Of all the serial killers to have shocked and appalled Britain, perhaps Yorkshire Ripper Peter Sutcliffe was the most notorious.
But the sadistic crimes committed by others were so horrifying that their names remain grimly infamous.
– Moors Murderers Ian Brady and Myra Hindley
The wicked lovers lured children and teenagers to their deaths, torturing and sexually assaulting them before burying their bodies on bleak Saddleworth Moor in the south Pennines in the 1960s.
Pauline Reade, 16, disappeared on her way to a disco on July 12 1963, and 12-year-old John Kilbride was snatched in November the same year.
Keith Bennett was taken on June 16 1964 after he left home to visit his grandmother, Lesley Ann Downey, 10, was lured away from a funfair on Boxing Day 1964, and Edward Evans, 17, was killed in October 1965.
Lesley Ann was stripped, sexually abused and tortured, with her last moments captured on a harrowing audio recording which reduced the judge, jury, courtroom spectators and even hardened police officers to tears during the trial.
Brady died in 2017 aged 79, while Hindley died in prison in 2002 at the age of 60.
The body of Keith Bennett has never been found.
– Fred and Rose West
The couple tortured, raped and murdered an unknown number of women between 1967 and 1987, most at their home in Cromwell Street, Gloucester, which became known as the “House of Horrors”, with nine sets of bones found under the patio and cellar of the house.
Fred West, a builder, killed himself in prison while awaiting trial on 12 murder charges, while mother-of-eight Rose was convicted in 1995 of murdering 10 young girls and women, including her eldest daughter Heather, 16, and her stepdaughter Charmaine, eight.
Fred escaped trial by killing himself in his prison cell in January 1995.
The Wests began their killing spree at another house, close to the centre of the town. Under the floorboards police found the body of Charmaine, Fred’s eight-year-old daughter by his first wife.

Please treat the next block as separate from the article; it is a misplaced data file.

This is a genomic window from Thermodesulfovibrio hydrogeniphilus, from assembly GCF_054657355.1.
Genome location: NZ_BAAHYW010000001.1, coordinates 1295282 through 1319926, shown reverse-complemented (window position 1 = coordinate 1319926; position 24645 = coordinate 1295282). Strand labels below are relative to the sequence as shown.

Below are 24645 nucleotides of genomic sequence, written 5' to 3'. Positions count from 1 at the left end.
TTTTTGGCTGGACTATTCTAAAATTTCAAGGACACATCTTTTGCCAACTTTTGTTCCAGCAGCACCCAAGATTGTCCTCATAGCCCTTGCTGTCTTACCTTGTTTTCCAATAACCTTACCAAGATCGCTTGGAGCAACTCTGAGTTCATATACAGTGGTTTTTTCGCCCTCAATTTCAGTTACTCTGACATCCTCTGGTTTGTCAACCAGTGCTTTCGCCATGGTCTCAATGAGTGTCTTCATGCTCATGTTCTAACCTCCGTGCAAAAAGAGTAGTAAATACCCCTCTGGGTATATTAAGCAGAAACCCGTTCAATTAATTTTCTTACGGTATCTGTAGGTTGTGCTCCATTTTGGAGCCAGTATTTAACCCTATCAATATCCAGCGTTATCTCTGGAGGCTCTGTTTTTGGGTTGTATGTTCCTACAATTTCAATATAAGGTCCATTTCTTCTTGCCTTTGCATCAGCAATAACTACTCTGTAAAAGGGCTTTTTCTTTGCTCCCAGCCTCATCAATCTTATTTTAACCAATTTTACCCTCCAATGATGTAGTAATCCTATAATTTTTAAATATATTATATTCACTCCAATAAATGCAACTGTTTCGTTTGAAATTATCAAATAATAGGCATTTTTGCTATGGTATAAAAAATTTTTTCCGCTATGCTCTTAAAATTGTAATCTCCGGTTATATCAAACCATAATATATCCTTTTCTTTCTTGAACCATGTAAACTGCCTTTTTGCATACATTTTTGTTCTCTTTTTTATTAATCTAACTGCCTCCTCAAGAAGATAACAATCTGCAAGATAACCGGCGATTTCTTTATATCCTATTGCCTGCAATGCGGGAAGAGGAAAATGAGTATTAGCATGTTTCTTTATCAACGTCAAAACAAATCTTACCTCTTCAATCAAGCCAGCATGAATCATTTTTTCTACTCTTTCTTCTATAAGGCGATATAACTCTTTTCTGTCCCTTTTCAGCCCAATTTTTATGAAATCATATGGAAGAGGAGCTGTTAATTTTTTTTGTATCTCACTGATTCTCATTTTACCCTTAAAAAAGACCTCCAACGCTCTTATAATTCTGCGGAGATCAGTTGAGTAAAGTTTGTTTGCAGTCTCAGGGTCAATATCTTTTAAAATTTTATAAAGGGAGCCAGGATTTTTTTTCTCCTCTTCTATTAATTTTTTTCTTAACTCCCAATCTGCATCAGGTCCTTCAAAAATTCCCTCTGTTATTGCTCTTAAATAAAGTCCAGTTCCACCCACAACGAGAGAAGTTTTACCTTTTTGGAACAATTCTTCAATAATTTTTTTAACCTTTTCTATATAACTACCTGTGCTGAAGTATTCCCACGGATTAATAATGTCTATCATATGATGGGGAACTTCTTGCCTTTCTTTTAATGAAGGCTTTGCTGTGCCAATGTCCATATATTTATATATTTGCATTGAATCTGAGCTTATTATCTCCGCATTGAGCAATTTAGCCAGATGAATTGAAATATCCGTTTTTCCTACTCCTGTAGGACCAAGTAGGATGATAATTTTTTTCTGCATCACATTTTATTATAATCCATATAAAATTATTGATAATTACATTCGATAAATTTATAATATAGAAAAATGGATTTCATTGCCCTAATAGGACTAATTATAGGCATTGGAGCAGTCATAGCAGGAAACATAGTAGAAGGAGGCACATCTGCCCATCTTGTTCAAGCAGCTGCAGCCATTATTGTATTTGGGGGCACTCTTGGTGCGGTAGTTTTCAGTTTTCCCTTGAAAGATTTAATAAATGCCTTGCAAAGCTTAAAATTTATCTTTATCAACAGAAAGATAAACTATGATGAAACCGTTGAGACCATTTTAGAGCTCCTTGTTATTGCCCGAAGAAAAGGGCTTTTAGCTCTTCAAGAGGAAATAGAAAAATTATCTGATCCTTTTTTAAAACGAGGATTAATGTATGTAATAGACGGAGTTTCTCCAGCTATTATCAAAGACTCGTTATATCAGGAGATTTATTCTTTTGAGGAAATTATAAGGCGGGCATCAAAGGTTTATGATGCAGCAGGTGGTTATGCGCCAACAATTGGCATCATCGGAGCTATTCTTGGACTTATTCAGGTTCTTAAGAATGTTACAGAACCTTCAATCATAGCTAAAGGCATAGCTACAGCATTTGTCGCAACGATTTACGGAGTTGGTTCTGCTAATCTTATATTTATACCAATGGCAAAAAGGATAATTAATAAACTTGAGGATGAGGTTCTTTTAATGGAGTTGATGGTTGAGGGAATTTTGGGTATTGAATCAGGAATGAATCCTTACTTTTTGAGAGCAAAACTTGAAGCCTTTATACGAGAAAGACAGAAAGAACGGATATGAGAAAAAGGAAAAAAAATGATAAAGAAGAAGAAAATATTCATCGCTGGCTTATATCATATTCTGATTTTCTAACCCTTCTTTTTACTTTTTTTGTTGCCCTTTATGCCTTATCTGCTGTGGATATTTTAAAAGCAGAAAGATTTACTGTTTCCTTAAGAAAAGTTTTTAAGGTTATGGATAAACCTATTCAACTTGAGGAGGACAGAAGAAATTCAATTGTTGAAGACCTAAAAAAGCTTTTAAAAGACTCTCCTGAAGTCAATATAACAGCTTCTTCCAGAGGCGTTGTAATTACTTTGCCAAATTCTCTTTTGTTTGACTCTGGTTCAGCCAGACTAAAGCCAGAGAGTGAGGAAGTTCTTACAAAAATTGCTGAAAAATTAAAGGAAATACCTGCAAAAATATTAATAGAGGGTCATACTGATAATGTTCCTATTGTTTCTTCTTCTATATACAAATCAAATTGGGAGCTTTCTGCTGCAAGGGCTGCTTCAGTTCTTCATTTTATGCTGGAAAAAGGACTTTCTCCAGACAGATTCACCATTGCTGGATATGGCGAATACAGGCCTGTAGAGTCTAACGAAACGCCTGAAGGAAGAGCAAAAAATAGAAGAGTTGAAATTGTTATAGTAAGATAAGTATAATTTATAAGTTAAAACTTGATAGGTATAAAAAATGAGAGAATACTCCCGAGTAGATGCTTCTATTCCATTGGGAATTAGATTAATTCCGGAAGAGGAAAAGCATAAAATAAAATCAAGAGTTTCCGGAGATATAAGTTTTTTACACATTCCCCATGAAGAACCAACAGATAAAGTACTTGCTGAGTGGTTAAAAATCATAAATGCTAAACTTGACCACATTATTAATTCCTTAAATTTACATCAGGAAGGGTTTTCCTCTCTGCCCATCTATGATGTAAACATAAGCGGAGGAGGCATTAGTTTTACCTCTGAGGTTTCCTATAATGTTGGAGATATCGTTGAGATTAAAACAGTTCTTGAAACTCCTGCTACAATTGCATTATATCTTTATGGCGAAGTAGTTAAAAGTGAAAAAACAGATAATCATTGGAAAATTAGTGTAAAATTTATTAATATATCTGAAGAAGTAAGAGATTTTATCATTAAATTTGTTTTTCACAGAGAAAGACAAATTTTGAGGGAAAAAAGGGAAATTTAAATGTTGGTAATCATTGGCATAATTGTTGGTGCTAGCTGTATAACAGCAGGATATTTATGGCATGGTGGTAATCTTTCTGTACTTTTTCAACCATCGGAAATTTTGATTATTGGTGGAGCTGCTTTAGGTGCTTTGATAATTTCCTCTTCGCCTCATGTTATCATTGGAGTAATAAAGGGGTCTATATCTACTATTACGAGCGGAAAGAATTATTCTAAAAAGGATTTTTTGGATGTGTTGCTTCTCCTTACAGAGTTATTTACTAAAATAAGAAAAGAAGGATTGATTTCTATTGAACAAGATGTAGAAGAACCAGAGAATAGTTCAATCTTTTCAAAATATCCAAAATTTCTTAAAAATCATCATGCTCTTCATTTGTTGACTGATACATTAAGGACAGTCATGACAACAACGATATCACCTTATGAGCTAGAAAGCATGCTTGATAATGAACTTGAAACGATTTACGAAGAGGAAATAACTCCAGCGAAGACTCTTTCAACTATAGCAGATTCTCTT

At least two other women were killed in the flat.
Rose West, now 66, is serving a life sentence in HMP New Hall, Flockton, West Yorkshire.
– Harold Shipman
The GP is the UK’s most prolific convicted serial killer.
He was jailed for life in January 2000 for murdering 15 patients while working in Hyde, Greater Manchester, though official predictions are that he killed between 215 and 260 people over a 23-year period in Hyde and Todmorden, West Yorkshire.
Shipman hanged himself in his cell at Wakefield Prison in 2004 at the age of 57.
In 1998, the doctor was arrested and charged with the murder of 81-year-old Kathleen Grundy after forging her will. Suspicions had been raised previously by another GP about the high death rate among Shipman’s patients.
The full extent of his murderous career only became clear during Dame Janet Smith’s independent inquiry, which found that the GP probably killed up to 260 people.
Shipman murdered his victims with injections of diamorphine – the clinical name for heroin – after stockpiling vast amounts of the drug by falsely prescribing it as a painkiller for dying patients.
The GP would usually call on his mainly elderly victims at their homes, often on a pretext, and dispense the deadly injections.
Back at his surgery, he would falsify computer records to create bogus symptoms that would explain his victims’ deaths.
– Robert Black
Delivery driver Robert Black was convicted of four child murders but suspected of many more.
The paedophile loner, from Falkirk, was a delivery driver who stalked the roads of the UK searching for victims.
His long reign of terror ended in 1990 when he was caught red-handed by police with a barely alive six-year-old girl hooded, bound, gagged and stuffed in a sleeping bag in the back of his van in the Scottish village of Stow.
Once in custody, the predator was linked to a series of unsolved crimes in the previous decade.
In 1994, Black was found guilty of three child murders in the 1980s – those of 11-year-old Susan Maxwell, from the Scottish Borders, five-year-old Caroline Hogg, from Edinburgh, and Sarah Harper, 10, from Morley, near Leeds – as well as a failed abduction bid in Nottingham in 1988.
In 2011, he was found guilty of the 1981 murder of nine-year-old Jennifer Cardy, from Ballinderry, Co Antrim.
Black, who lived out his last days in Maghaberry high-security prison in Co Antrim, died of heart disease in 2016, aged 68.
He was also suspected of involvement in other killings and unexplained disappearances and had long been the prime suspect in the case of missing 13-year-old Genette Tate, who was last seen in a rural lane in Aylesbeare, Devon, in 1978.